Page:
The National League has been considered inferior to the American League for several decades now. That’s reflected at the All-Star Game, where the AL has won four in a row, 16 of the past 20 and 22 of the past 26. And, more importantly, it’s reflected in interleague play, where the AL has beaten the NL every single year since 2003.
But this year, the NL could be hitting a new low. After the Athletics’ win over the Nationals on Saturday, the NL is currently 41-61 against the AL, for a .402 winning percentage that, if it lasts all season, would be the second worst in the 22-year history of interleague play. Relative to the AL, the NL is as bad as it has ever been.
— A's on NBCS (@NBCSAthletics) June 3, 2017
Beyond just being flat-out worse than the AL, the NL is in many ways less interesting. The best player in baseball (Mike Trout) plays in the AL. So does the MLB home run leader and 2017 breakout star (Aaron Judge). Despite the perception that the NL has the game’s best pitchers, the AL actually has baseball top three ERA leaders this season. Even so, the AL has scored more runs and whacked more homers than the NL. MLB’s best team by record and run differential (the Astros) plays in the AL.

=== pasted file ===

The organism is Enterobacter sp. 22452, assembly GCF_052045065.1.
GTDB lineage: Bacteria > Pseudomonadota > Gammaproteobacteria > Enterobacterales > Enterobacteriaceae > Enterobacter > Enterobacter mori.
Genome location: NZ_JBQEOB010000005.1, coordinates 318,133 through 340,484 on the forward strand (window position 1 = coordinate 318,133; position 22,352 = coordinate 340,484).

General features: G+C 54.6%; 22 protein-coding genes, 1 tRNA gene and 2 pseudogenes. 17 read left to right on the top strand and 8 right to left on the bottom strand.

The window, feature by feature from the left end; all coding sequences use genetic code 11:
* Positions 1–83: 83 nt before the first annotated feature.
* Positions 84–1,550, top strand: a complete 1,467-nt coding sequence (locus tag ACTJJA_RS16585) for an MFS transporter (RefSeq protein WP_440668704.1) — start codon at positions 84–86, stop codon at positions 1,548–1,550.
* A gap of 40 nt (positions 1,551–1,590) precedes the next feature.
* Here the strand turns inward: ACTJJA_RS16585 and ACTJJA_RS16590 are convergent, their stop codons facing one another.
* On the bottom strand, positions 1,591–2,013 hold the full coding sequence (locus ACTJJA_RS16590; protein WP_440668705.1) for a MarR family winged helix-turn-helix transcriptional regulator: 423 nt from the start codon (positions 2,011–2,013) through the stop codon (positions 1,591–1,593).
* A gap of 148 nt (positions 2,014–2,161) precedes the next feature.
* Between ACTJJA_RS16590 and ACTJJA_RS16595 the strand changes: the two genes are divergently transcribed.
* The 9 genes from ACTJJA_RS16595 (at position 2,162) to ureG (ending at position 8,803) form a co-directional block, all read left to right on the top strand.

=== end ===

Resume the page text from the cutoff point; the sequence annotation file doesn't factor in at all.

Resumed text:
The NL standings are fairly uninspiring as well. Somehow, the Senior Circuit has only six teams at or above .500. Unless the surprising Rockies, Diamondbacks and Brewers all keep up their hot starts, the NL wild-card could be remarkably mediocre. We can assume the Nationals, Dodgers and Cubs (yes, the Cubs will be OK) will make the playoffs, but after that the NL is a league full of question marks.
Entering the year, the lead NL wild card favorites were the Mets, Giants, Pirates and Cardinals. Well the Mets have been destroyed by injuries, the Giants and Pirates are in last place and the Cardinals are under .500. No one expected the NL playoff picture to be particularly exciting, but it’s looking even duller than we could have imagined.
Basically, the AL is dominating interleague play, carrying a disproportionate number of the game’s best storylines and shaping up for a far better playoff race than the NL.
And the NL? At least it’s got Bryce Harper.